Localities across Virginia are passing resolutions declaring themselves sanctuaries.
Not for illegal immigrants, but for the Second Amendment. The resolutions express support for the right to keep and bear arms, and express the sense that county funds not be spent ought not to be spend enforcing unconstitutional gun restrictions.
The resolutions are a reaction to the gun control bills proposed by Democrats during the 2019 Special Session, and the promise during the campaign to bring them back for another try now that Democrats are in charge.
Boards and councils uniformly pass these measures in front of massive crowds. Editorial boards and Democrats argue that the resolutions mean nothing, labeling those in support “mischief makers.”
Legally, the resolutions may have no weight. But they speak to an extraordinary wave of anger aimed at Democrats newly in control of state government.
Democrats ran on gun control in some races, and won enough seats to take the House of Delegates this year. Gun control will be high on the agenda come January.
Yet arguments from gun control advocates and Democrats that no one “needs a 15 round magazine” do little to change minds.
Rather, they infuriate. Who are they, the thinking goes, to tell me what I need?
In the great mass of Virginia south of I-66 and west of I-95, it’s hard to adequately express the disdain for “Northern Virginia” — the home of the the vast majority of Virginia Democratic leadership — that permeates the populace.
“They ought to just give it back to D.C.” is not something said ironically there. It’s a sincere opinion, and not an uncommon one.
Rightly or wrongly, those from outside of NoVa think that those from Northern Virginia — and the politicians who hail from there — look at their fellow Virginians to the south with little-disguised disdain.
These are Hillary Clinton’s “deplorables,” and they many, if not most, support President Trump with a passion, regardless of his latest tweet. These are the people that Lisa Page and Peter Stzrok called ignorant hillbillies who literally reeked of their support for the President.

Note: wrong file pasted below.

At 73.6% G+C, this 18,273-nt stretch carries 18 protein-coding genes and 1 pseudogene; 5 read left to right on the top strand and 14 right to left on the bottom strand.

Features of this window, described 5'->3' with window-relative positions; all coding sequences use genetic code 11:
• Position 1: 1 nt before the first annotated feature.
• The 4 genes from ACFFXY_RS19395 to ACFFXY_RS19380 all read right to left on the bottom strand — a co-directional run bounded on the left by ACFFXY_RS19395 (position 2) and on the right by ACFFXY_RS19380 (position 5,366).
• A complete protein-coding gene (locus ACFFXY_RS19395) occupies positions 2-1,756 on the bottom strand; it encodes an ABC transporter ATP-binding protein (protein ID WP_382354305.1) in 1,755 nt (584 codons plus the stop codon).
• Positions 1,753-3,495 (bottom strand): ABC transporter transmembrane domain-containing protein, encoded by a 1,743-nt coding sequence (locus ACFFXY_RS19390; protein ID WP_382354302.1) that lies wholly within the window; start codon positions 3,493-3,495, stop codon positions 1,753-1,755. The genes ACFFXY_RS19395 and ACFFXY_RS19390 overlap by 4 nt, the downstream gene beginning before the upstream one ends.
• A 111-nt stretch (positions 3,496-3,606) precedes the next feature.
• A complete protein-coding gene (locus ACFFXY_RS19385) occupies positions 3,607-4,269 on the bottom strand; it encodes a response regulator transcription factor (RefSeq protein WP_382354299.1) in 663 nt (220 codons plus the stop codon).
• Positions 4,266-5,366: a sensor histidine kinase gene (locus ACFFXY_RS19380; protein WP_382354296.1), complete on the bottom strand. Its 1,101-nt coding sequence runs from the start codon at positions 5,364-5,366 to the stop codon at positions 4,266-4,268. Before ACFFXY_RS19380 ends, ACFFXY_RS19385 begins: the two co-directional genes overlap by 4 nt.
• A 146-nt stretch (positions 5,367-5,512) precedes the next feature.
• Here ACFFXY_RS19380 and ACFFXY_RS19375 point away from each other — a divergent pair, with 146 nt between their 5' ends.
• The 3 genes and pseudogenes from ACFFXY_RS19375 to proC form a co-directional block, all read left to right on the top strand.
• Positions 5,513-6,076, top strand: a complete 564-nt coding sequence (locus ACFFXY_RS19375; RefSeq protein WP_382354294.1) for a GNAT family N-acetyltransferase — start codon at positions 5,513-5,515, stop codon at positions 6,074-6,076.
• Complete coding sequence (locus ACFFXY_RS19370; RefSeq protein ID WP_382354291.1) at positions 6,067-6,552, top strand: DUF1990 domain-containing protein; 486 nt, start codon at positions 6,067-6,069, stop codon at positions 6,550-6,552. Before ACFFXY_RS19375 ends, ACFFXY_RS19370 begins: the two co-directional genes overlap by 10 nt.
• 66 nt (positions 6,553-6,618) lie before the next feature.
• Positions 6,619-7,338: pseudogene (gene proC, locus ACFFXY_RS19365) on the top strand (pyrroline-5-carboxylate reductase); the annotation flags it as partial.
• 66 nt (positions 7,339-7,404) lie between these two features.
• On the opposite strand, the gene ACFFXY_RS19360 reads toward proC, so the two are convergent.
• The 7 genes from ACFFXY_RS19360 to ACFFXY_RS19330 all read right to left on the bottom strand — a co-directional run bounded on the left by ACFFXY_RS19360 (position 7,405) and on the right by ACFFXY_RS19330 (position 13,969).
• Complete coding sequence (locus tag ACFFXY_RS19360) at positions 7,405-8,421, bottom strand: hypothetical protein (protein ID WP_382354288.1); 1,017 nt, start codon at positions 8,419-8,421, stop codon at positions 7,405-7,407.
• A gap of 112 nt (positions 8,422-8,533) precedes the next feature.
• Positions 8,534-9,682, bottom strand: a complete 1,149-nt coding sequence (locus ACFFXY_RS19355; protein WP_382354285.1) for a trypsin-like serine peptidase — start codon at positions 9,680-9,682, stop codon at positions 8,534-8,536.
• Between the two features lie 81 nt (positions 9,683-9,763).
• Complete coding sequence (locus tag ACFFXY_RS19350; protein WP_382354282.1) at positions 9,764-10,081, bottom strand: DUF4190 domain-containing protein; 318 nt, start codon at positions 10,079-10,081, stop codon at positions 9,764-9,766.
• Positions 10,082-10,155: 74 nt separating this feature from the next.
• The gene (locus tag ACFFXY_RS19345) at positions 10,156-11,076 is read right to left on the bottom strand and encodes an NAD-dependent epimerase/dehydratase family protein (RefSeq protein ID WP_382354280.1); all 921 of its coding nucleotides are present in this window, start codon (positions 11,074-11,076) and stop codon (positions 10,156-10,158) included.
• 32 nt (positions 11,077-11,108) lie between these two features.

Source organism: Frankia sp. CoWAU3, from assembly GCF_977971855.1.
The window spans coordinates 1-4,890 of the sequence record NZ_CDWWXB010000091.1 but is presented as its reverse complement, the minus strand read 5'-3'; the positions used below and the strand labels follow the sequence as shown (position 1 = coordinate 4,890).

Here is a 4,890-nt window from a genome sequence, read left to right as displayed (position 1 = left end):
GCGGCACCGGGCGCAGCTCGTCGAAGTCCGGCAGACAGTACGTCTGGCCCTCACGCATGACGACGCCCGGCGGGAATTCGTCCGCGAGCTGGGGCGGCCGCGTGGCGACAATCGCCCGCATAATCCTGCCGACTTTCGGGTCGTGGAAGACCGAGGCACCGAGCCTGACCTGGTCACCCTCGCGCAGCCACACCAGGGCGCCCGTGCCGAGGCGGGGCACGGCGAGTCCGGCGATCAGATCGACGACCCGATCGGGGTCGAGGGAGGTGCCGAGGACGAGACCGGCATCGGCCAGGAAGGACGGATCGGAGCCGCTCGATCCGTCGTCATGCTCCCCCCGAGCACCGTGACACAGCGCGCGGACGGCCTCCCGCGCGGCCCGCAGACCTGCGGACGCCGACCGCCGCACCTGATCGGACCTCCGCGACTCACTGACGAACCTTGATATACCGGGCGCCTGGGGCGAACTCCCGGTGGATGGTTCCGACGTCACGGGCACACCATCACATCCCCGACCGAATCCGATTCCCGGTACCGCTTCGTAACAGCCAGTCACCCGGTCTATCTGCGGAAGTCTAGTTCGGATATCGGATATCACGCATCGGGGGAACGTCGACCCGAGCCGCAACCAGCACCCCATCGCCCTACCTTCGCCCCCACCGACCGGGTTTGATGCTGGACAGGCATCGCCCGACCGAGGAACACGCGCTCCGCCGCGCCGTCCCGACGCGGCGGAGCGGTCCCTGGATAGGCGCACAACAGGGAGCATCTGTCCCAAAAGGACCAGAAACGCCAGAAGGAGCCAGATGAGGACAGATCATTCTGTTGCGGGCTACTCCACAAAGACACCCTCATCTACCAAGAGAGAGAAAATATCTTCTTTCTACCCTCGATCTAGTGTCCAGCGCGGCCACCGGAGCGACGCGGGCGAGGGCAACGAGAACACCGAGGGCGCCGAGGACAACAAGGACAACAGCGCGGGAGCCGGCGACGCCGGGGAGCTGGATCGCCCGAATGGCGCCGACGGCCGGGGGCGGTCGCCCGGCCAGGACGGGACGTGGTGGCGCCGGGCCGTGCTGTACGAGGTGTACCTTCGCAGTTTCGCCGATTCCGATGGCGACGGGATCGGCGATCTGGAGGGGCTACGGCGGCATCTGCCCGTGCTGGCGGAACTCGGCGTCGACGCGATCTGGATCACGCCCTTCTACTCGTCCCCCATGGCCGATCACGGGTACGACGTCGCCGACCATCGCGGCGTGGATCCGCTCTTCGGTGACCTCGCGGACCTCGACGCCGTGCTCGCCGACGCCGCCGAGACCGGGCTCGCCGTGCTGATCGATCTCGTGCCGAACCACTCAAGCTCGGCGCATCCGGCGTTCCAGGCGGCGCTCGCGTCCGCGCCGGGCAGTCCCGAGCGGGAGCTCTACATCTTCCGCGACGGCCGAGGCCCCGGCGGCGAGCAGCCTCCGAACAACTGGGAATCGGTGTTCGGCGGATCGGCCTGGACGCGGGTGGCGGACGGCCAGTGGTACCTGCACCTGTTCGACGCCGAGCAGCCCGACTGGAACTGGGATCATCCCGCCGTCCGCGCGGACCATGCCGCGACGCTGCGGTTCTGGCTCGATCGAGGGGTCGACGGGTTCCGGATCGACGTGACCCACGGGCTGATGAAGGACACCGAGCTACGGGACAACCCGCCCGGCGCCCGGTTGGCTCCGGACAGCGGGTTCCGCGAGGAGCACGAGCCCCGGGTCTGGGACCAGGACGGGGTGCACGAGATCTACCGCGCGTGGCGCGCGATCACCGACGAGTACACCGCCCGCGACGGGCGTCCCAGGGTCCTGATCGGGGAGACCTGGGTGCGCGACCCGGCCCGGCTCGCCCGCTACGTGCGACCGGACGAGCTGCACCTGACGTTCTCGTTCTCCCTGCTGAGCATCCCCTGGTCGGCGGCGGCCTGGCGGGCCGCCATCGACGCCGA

Rightly or wrongly, the view in the “deplorable” regions of Virginia is that urban liberals from Northern Virginia have decided that those smelly, law-abiding, Trump-loving hillbillies in the hinterlands need to fall in line.
Their betters in Fairfax, Arlington, and Alexandria will tell them how to live their lives. And they don’t like it one bit. Thus the surge of action at local government meetings.
It’s difficult to put into words what it takes to get the average person interested in their local Board of Supervisors. Virginians are usually content to ignore their local government, provided it doesn’t make their lives more difficult.
To draw more than 1,000 people to a Board meeting on a weeknight? When there’s no tax hike or school closure on the agenda? Anyone with even a passing familiarity with local government knows that reflects an extraordinary level of public sentiment.
For a significant portion of Virginia’s rural population, the proposed laws “feel” like an assault on them personally. Their communities seldom see any violent crimes committed with firearms.
In their hometowns, seeing someone walking around with a .45 on their hip isn’t a cause for alarm — it’s a cause to go ask their neighbor about the new gun they just bought.
Rifles like the AR-15 aren’t some mysterious bogeymen for these Virginians. Instead, they’re a fun, customizable tool for hunting, target shooting, and self defense.
Bills like Senator Dick Saslaw’s SB 16 that would turn these gun owners into immediate felons for simply doing what they’ve always done — own weapons for self-defense, hunting, recreation — are particularly egregious, and more than enough to get even the most apathetic gun owner to his local courthouse.
That’s not necessarily a good thing. Angry, threatened people rarely make good decisions, particularly in large numbers.
A modicum of respect toward their fears, their concerns, and their way of life could go a long way to lower the temperature.